The Interrogation of Ashayla Wolf by Ambelin Kwaymullina
The Interrogation of Ashayla Wolf by Ambelin Kwaymullina is a fascinating novel. Seeing it marketed as YA fantasy, I was expecting something a little more standard fare but I’m glad that’s not what I got.
The Interrogation of Ashayla Wolf is both post-apocalyptic and dystopian, in a similar way to Isobelle Carmody’s Obernewtyn series, although the world is completely different in the specifics. About 300 years before the story takes place, there was some sort of environmental apocalypse which resulted in the world flooding and being almost entirely destroyed. Now there is just one landmass with a smattering of cities which was reminiscent of Australia, although definitely not the Australia we know and love today. The disruption that caused the apocalypse was a result of humans disturbing the Balance and now humanity is obsessed with maintaining the Balance lest they cause another apocalypse. While the world obviously has strong environmental themes, it didn’t feel preachy at any point. The Balance is something people know to be real rather than a moral/philosophical point.
The other thing that emerged after the apocalypse is that some people manifested powers — basically superpowers — of various strengths. The government has decided that these people could upset the Balance and so the movements are highly regulated. People with powers are assessed and either detained in detention centres or given an exemption if their powers are weak or harmless enough. Those that flee the system are called Illegals and perforce live off the grid.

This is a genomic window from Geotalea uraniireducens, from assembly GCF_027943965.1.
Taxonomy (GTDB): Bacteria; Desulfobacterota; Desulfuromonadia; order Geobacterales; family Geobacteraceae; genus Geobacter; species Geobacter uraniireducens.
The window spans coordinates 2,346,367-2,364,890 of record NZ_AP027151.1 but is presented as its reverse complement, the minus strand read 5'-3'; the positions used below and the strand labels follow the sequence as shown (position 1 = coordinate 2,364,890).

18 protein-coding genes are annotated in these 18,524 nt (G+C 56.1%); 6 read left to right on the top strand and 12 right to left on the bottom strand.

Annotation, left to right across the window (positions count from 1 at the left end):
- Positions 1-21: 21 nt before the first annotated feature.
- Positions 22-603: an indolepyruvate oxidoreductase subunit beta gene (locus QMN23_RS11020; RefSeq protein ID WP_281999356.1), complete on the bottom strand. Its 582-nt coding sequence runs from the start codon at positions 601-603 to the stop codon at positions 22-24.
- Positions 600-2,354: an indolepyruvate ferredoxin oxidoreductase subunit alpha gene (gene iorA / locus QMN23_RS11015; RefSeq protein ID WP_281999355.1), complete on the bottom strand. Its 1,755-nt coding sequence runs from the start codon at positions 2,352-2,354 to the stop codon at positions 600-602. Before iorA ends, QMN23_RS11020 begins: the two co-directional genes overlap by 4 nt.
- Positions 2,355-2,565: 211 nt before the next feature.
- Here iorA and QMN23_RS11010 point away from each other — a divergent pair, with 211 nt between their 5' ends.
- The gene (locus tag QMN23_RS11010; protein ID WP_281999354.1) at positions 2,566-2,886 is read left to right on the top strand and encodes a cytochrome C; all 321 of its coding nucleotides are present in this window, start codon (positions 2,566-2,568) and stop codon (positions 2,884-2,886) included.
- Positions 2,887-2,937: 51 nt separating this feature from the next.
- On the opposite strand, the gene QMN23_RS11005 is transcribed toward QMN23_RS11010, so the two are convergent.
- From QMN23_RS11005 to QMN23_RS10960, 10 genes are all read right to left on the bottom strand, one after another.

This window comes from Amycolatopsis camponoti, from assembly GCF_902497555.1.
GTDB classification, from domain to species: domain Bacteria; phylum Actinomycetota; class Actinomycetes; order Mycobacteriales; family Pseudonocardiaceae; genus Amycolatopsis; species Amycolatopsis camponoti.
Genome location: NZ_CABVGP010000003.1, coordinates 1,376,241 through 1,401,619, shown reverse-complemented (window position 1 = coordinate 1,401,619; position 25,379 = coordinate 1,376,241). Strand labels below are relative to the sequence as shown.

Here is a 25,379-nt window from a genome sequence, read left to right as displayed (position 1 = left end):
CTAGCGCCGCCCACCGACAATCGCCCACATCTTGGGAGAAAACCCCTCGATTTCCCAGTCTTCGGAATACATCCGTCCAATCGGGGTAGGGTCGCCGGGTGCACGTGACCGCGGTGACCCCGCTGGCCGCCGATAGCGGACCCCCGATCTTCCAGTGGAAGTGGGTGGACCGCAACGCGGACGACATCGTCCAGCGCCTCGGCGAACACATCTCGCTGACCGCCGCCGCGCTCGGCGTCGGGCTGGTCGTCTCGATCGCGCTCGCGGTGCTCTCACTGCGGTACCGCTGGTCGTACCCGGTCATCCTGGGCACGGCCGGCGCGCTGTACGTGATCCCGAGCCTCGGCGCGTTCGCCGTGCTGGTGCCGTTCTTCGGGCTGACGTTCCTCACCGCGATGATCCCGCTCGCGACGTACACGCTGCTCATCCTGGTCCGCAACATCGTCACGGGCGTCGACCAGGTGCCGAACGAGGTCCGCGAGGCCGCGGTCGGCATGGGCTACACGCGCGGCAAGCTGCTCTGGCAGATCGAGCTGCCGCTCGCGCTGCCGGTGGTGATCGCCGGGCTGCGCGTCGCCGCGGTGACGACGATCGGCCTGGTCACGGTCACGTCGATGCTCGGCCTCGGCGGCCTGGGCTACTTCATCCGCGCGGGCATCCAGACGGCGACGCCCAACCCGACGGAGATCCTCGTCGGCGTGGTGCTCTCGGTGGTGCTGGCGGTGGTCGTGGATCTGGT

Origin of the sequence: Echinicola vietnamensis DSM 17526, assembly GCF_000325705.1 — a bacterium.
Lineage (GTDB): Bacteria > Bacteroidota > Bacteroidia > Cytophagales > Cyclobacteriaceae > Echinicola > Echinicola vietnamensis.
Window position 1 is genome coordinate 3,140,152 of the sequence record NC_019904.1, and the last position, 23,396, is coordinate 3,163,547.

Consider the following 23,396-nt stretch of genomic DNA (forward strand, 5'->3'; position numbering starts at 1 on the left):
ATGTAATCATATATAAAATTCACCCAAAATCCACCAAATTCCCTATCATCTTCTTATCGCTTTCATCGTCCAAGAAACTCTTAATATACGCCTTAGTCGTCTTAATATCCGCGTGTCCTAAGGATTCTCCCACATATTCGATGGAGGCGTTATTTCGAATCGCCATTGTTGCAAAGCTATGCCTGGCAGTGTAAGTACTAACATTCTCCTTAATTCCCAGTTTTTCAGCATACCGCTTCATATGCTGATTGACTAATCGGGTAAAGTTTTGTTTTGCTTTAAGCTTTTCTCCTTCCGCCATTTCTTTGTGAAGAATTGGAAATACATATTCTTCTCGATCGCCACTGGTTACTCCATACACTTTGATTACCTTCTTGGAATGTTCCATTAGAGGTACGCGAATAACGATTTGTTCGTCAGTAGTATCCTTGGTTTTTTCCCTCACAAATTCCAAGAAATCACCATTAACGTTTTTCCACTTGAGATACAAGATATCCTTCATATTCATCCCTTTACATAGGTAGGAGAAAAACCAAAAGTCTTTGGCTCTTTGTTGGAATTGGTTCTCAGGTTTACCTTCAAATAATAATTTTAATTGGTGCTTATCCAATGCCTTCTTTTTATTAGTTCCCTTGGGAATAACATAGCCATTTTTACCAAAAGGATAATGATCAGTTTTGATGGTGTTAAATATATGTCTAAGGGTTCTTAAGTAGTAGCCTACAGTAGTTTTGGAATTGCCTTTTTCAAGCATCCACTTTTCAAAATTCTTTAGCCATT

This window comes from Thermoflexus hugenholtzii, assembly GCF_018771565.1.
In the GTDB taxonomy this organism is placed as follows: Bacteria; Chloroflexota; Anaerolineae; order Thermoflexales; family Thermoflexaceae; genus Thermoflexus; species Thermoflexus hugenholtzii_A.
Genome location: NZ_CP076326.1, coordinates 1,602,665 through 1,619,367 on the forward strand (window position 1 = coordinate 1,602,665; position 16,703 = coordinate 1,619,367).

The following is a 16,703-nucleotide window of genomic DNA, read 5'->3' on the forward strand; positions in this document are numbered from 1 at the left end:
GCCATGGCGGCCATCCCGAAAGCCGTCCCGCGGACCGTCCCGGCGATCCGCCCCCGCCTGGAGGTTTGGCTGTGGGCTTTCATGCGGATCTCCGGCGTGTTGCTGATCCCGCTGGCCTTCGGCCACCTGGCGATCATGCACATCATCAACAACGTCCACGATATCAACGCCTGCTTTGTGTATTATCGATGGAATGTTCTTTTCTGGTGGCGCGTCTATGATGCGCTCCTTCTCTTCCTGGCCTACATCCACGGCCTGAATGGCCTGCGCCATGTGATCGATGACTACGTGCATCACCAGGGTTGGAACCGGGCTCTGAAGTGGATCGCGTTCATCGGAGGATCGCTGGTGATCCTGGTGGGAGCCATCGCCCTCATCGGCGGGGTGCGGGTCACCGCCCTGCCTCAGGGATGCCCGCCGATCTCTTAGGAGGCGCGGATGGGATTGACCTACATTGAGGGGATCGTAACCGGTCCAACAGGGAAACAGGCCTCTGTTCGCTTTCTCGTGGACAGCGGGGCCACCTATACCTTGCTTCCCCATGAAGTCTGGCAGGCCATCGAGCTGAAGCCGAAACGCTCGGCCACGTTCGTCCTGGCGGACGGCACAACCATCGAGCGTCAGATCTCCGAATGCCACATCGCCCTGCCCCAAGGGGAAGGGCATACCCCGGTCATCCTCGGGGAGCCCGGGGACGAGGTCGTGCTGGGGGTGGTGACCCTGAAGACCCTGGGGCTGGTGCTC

Of course our main character, Ashayla, is an illegal. She’s the head of a tribe of children with powers who mostly ran away from home rather than be taken away by enforcers. As the title suggests, this is the story of her interrogation. The story unfolds as a series of layers, like an onion — Shrek reference notwithstanding — with more going on than we see on the surface.
What I really enjoyed was Kwaymullina’s use of language. The words she used at the start, before we were fully abreast of the world, evoked certain powerful images (in my culturally Australian mind) relating to our world today. Although as we learnt more we saw that the situations in this future world were different — detention centres being for people with illegal powers rather than asylum seekers is an early example — they remained similar in tone. I thought it added an extra layer of cultural reference points which I don’t think I’ve seen done this way before. While I’m not sure it would send exactly the same message to a non-Australian, it wasn’t the sort of thing which quickly becomes dated or alienating like many US “now” references I’ve come across.
Overall, I found The Interrogation of Ashayla Wolf to be an excellent novel. I highly recommend it, especially if you like stories which are not all that they first seem. If you’re not a fan of the usual vampire/werewolf/whatever types of fantasy YA, rest assured this is quit different. It’s also not your stock standard dystopian novel (although it does have elements of usurping the system that I’ve come to expect in YA dystopias. One of my favourite books of the year.
5 / 5 stars